The Obama family, 2009. Barack Obama's presidential leadership was not seen as limited by his young family, which were an integral part of his public personaAnnie Leibovitz, White House Photo Office

Life is about sacrifices. “You can’t always get what you want” sings Mick Jagger. We can’t have it all. But many people do want both a family and a career. This is much easier to attain, however, if you are a man.

New Zealand Prime Minister Jacinda Ardern’s recent pregnancy announcement was greeted with various responses - many appropriately celebratory, but some with an undertone of judgement, questioning her ability to be both a supportive mother and a functional Prime Minister.

This topic of “having it all” would not even be up for a debate were Ardern a man. Such judgement of women’s roles has long perpetuated the inequality we face

The outdated view that women must choose between a career and motherhood has somehow maintained its ugly presence. In an article for Varisty last week, Connor Macdonald claimed that we need to recognise that neither men nor women can “have it all” in terms of parenthood and career. I disagree.

What this view doesn’t recognise is the unequal costs for men and women in relation to “doing it all”, and that judgement of people’s decisions to be a parent, a professional, or both, has always been, and remains, unequal based on their sex. You do have to make the choice to work or not. It is the judgements made by others after you make the choice that is unfair.

Presently, women just can’t seem to win, regardless of the decision they make. Housewives are judged for not having a ‘real job’ at the same time as stay-at-home husbands are praised for stoically supporting their wives’ professional careers. Women who have children and return to work soon after are ‘bad mothers’, while men are expected to take no more than a few days off following the birth of their child.

Having grown up in New Zealand with a retired, stay at home dad and a mum that worked full time, I have no qualms with Jacinda Ardern and her partner’s decision to have a child during Ardern’s first term as Prime Minister. My own experience of this dynamic was one of happiness, and of healthy family relationships. The idea that parents who choose to pursue their career are unable to form deep and precious bonds with their children is not only wrong, but an insult to hardworking mothers like my own.

In his column, Connor expresses how he knew in his teenage years that he wanted to have a “career orientated life” and how that decision necessitated finding a partner who will have time to be the primary caregiver. Whilst I respect this personal choice, it is a choice that is easier to make as a male, it is choosing the presumed path. But what about women? For whom breaking out of the presumed path is much more challenging? Such subtle sexism may help perpetuate the assumption that employers are right to not give women jobs or promotions due to the possibility of them having a child ‘primarily’ to look after in the near future.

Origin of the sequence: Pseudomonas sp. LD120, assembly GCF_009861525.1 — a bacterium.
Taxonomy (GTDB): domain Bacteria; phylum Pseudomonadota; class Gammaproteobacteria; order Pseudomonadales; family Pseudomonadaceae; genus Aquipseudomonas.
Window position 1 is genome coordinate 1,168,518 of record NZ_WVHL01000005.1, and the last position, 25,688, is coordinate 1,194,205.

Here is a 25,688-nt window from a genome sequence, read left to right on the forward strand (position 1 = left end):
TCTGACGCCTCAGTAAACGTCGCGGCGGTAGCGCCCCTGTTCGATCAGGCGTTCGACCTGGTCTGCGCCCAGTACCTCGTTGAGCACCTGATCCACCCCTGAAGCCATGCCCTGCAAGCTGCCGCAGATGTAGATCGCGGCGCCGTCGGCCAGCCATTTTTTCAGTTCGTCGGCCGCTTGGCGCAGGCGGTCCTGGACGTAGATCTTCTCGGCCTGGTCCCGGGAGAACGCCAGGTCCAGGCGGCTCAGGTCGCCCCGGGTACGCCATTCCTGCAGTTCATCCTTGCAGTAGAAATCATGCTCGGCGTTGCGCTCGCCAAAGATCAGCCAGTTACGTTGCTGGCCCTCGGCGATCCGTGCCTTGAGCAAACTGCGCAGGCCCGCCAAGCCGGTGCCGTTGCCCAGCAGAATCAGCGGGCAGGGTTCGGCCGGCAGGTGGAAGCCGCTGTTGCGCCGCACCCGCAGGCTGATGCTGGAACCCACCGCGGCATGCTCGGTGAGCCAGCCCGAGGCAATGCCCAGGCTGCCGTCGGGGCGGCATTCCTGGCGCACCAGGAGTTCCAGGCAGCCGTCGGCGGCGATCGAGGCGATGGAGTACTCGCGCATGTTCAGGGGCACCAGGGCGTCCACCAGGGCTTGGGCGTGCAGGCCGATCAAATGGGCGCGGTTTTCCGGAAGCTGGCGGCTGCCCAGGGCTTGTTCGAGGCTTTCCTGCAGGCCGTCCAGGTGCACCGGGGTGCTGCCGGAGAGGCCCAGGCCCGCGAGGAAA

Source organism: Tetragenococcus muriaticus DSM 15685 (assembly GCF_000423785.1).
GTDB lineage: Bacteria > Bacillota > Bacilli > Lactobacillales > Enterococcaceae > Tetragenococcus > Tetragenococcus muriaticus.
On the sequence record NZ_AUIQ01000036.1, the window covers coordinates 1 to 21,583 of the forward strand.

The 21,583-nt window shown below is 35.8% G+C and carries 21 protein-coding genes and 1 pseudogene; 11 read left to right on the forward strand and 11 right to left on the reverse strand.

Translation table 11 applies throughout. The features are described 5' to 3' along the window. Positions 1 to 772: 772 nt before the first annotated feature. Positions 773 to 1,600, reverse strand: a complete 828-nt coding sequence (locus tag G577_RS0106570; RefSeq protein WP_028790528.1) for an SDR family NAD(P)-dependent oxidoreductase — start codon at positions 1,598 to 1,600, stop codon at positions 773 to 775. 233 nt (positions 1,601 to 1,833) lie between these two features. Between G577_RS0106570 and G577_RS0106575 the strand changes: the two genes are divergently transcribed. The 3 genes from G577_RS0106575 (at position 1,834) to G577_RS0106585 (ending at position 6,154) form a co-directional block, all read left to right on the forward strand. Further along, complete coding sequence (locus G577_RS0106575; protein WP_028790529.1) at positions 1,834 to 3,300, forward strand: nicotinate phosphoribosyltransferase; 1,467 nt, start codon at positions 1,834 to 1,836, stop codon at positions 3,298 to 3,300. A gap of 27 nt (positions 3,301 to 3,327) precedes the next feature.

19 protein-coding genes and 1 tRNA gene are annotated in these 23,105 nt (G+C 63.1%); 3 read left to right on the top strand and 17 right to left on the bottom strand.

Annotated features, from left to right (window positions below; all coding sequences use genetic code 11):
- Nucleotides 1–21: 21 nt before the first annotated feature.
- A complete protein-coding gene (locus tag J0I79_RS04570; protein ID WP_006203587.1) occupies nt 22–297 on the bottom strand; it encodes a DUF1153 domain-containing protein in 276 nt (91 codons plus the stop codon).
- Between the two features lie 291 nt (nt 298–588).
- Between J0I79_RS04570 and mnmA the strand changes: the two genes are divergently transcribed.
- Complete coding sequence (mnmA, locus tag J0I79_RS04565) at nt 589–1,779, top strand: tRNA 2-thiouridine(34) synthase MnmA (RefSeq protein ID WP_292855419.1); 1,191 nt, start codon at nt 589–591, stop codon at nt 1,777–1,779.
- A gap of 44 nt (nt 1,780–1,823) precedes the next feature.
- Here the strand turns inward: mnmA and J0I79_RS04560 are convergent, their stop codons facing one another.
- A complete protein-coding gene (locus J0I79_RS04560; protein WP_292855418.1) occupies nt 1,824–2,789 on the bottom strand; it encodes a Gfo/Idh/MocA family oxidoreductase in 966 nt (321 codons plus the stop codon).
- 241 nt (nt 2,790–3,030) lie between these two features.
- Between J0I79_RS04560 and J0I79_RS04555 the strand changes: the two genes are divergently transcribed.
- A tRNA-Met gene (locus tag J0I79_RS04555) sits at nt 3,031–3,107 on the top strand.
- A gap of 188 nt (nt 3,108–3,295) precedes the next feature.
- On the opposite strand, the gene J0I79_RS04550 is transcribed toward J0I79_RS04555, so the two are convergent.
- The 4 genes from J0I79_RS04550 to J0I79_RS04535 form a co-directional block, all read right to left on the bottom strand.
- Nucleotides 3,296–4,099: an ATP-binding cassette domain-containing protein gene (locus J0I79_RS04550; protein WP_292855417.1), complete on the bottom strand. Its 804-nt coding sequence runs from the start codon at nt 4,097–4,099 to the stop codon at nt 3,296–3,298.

Articles such as the one published in Varisty last week see through a male lens. I cannot help but to look through a female one, highlighting the unfairness of the debate Ardern’s pregnancy has sparked. There were no such dilemmas when Tony Blair or David Cameron fathered children during their respective terms as British Prime Ministers. This is simply because they are men.


Mountain View

For women and men, “having it all” is an outdated illusion

In contrast, just hours into her new position as leader of the opposition Ardern was asked by two male talk show hosts about having to make a choice between her career and motherhood. Similar questions arose again, just a few days later. These questions, inappropriate in the first place, are only ever asked of women. This topic of “having it all” would not even be up for a debate were Ardern a man. Such judgement of women’s roles has long perpetuated the inequality we face. Saying that men also “can’t have it all” is a false comparison when one considers the huge difference in social stigma women, as contrasted with men, face in regards to their decisions on parenting and work.

No one should judge a woman’s decision to be a mother or a professional, a prime minister or a housewife. The previous First Lady Michelle Obama’s words seem prescient to me now, more than ever; “being a mother made me a better professional, because coming home every night to my girls reminded me what I was working for. And being a professional made me a better mother, because by pursuing my dreams, I was modelling for my girls how to pursue their dreams”.

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